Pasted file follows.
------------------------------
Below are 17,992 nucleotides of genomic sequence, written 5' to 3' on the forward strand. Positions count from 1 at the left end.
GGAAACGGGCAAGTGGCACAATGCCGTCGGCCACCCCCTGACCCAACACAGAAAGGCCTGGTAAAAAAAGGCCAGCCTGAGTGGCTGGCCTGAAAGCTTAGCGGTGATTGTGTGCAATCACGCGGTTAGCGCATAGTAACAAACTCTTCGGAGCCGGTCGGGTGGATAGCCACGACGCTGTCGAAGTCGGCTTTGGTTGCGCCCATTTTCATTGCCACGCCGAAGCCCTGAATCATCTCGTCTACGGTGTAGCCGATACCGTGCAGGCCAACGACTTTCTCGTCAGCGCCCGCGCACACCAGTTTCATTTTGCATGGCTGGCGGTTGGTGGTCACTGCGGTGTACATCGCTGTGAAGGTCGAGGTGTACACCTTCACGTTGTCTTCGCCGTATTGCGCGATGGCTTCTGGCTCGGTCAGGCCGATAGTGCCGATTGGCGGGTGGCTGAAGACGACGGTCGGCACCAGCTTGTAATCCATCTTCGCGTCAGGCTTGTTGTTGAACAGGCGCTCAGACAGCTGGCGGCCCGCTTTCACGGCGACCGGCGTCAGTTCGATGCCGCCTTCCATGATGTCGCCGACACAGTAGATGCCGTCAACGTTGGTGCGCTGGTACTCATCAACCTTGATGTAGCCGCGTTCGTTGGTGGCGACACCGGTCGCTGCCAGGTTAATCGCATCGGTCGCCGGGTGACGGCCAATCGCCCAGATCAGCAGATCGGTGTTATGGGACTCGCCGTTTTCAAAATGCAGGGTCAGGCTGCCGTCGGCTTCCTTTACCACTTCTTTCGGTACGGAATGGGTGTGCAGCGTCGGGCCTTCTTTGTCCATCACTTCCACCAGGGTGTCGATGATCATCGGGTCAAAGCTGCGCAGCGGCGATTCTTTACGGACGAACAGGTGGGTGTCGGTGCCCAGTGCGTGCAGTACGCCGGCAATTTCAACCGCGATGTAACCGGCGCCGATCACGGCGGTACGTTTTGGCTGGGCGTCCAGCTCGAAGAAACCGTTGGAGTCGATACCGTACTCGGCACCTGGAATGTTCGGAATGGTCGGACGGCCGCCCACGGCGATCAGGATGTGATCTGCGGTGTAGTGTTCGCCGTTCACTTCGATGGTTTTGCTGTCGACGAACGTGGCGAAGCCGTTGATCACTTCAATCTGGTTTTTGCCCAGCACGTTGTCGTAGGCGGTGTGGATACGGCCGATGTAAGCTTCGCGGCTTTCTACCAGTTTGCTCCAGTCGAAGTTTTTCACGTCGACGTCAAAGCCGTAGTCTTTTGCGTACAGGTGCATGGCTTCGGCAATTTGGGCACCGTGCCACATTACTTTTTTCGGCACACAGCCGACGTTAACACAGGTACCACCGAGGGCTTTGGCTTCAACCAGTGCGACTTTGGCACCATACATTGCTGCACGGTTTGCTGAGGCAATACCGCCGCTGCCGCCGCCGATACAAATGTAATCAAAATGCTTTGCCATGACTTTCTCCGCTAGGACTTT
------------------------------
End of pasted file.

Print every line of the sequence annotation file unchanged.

Below are 17,992 nucleotides of genomic sequence, written 5' to 3' on the forward strand. Positions count from 1 at the left end.
GGAAACGGGCAAGTGGCACAATGCCGTCGGCCACCCCCTGACCCAACACAGAAAGGCCTGGTAAAAAAAGGCCAGCCTGAGTGGCTGGCCTGAAAGCTTAGCGGTGATTGTGTGCAATCACGCGGTTAGCGCATAGTAACAAACTCTTCGGAGCCGGTCGGGTGGATAGCCACGACGCTGTCGAAGTCGGCTTTGGTTGCGCCCATTTTCATTGCCACGCCGAAGCCCTGAATCATCTCGTCTACGGTGTAGCCGATACCGTGCAGGCCAACGACTTTCTCGTCAGCGCCCGCGCACACCAGTTTCATTTTGCATGGCTGGCGGTTGGTGGTCACTGCGGTGTACATCGCTGTGAAGGTCGAGGTGTACACCTTCACGTTGTCTTCGCCGTATTGCGCGATGGCTTCTGGCTCGGTCAGGCCGATAGTGCCGATTGGCGGGTGGCTGAAGACGACGGTCGGCACCAGCTTGTAATCCATCTTCGCGTCAGGCTTGTTGTTGAACAGGCGCTCAGACAGCTGGCGGCCCGCTTTCACGGCGACCGGCGTCAGTTCGATGCCGCCTTCCATGATGTCGCCGACACAGTAGATGCCGTCAACGTTGGTGCGCTGGTACTCATCAACCTTGATGTAGCCGCGTTCGTTGGTGGCGACACCGGTCGCTGCCAGGTTAATCGCATCGGTCGCCGGGTGACGGCCAATCGCCCAGATCAGCAGATCGGTGTTATGGGACTCGCCGTTTTCAAAATGCAGGGTCAGGCTGCCGTCGGCTTCCTTTACCACTTCTTTCGGTACGGAATGGGTGTGCAGCGTCGGGCCTTCTTTGTCCATCACTTCCACCAGGGTGTCGATGATCATCGGGTCAAAGCTGCGCAGCGGCGATTCTTTACGGACGAACAGGTGGGTGTCGGTGCCCAGTGCGTGCAGTACGCCGGCAATTTCAACCGCGATGTAACCGGCGCCGATCACGGCGGTACGTTTTGGCTGGGCGTCCAGCTCGAAGAAACCGTTGGAGTCGATACCGTACTCGGCACCTGGAATGTTCGGAATGGTCGGACGGCCGCCCACGGCGATCAGGATGTGATCTGCGGTGTAGTGTTCGCCGTTCACTTCGATGGTTTTGCTGTCGACGAACGTGGCGAAGCCGTTGATCACTTCAATCTGGTTTTTGCCCAGCACGTTGTCGTAGGCGGTGTGGATACGGCCGATGTAAGCTTCGCGGCTTTCTACCAGTTTGCTCCAGTCGAAGTTTTTCACGTCGACGTCAAAGCCGTAGTCTTTTGCGTACAGGTGCATGGCTTCGGCAATTTGGGCACCGTGCCACATTACTTTTTTCGGCACACAGCCGACGTTAACACAGGTACCACCGAGGGCTTTGGCTTCAACCAGTGCGACTTTGGCACCATACATTGCTGCACGGTTTGCTGAGGCAATACCGCCGCTGCCGCCGCCGATACAAATGTAATCAAAATGCTTTGCCATGACTTTCTCCGCTAGGACTTT